More security concerns at Ashley Madison

More security concerns at Ashley Madison

Remember the hack that messed things up for Ashley Madison for a period? That is, of course, before subscriptions went up thanks to the increased exposure the site got, and the volume of people who want to have an affair on their spouse.

Well, there's still a number of security concerns for all those people looking to get their leg over.

A report has been published, which is very critical of the privacy on the site, and parent company Avid Media has vowed to take all this information on board, and keep users safe.

With Ashley Madison apparently having 47,990,000 members, this is not to be ignored.

So who has been slagging them off? Some kids who run a anti-virus blog? It's a bit more serious than that - the criticism has come from the Office of the Privacy Commissioner of Canada (OPC) and the Office of the Australian Information Commissioner (OAIC).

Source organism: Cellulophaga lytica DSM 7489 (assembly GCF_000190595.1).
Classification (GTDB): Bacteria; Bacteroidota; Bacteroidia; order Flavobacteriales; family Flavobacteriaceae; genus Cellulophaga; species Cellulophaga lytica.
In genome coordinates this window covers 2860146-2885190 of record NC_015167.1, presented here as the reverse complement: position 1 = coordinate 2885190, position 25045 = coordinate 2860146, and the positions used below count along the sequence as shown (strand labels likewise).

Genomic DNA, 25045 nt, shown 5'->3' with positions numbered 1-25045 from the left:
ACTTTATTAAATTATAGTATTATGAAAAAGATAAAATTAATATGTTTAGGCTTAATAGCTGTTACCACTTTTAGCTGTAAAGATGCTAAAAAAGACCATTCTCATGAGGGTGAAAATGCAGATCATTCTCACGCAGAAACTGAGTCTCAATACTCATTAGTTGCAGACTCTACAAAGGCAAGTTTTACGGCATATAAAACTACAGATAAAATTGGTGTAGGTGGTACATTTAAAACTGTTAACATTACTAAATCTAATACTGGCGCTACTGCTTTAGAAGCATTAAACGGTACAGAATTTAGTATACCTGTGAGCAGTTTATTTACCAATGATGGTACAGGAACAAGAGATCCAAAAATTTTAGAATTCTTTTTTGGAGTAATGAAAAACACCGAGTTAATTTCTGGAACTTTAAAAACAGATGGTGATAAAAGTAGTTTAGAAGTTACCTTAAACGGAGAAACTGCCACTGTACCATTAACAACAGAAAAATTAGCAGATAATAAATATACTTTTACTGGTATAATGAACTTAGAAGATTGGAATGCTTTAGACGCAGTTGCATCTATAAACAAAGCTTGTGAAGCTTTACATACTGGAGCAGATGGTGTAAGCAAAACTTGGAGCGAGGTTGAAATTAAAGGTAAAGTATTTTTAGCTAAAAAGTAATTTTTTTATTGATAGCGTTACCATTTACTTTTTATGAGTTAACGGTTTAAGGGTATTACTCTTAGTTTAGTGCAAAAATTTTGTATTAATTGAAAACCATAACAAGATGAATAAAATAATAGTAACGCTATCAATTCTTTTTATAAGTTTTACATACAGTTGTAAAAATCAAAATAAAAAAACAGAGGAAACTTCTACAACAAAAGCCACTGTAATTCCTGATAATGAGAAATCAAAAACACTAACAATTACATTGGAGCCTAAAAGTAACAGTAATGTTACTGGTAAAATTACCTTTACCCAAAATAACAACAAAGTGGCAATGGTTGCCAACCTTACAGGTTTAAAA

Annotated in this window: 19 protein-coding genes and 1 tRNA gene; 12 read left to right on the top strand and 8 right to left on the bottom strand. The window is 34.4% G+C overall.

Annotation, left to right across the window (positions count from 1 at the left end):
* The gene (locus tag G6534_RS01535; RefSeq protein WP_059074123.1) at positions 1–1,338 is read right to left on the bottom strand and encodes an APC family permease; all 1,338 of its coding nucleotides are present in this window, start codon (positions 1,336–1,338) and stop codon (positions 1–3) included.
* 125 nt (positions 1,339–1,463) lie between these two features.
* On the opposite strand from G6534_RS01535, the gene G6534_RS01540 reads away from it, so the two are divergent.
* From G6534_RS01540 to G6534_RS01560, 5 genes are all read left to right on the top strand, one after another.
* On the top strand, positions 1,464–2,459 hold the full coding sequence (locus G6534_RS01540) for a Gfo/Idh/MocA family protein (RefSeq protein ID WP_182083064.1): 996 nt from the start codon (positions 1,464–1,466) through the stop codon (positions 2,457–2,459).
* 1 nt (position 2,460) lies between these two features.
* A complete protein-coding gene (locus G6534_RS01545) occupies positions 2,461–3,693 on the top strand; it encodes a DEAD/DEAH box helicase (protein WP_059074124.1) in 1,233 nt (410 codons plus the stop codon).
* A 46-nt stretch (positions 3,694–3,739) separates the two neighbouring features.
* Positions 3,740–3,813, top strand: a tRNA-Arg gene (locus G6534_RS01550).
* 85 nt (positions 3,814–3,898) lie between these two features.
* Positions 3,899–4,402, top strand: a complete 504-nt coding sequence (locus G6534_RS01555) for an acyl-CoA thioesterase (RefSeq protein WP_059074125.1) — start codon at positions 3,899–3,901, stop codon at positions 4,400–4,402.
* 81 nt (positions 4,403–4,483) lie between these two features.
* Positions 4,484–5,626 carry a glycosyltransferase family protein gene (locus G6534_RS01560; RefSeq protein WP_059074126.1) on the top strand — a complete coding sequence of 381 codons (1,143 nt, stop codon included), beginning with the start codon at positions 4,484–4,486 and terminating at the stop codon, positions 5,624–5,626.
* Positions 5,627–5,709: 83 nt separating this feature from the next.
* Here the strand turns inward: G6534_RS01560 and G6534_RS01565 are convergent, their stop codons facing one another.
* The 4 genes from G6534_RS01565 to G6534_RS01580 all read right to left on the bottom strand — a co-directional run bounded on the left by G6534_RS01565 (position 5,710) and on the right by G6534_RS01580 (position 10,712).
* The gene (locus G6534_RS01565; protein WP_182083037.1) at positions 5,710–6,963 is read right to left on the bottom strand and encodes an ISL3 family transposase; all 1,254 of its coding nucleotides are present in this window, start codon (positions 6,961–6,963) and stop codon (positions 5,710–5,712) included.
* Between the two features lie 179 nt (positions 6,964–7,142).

Daniel Therrien, from Canada, says: "Privacy breaches are a core risk for any organisation with a business model based on the collection and use of personal information. Where data is highly sensitive and attractive to criminals, the risk is even greater."

"Handling huge amounts of this kind of personal information without a comprehensive information security plan is unacceptable. This is an important lesson all organisations can draw from the investigation."

Ashley Madison's CEO, Rob Segal, responded: "We hope that by openly speaking about the breach and our commitments to the OPC and the OAIC we can help other organisations and business leaders who are facing increased cyber security challenges."

"The company has cooperated with the commissioners throughout their investigation and will continue to share information with them as we honour the terms of the compliance agreement and enforceable undertaking."

"The company continues to make significant, ongoing investments in privacy and security to address the constantly evolving threats facing online businesses."

"These investments are the cornerstone of rebuilding consumer trust over the long term."

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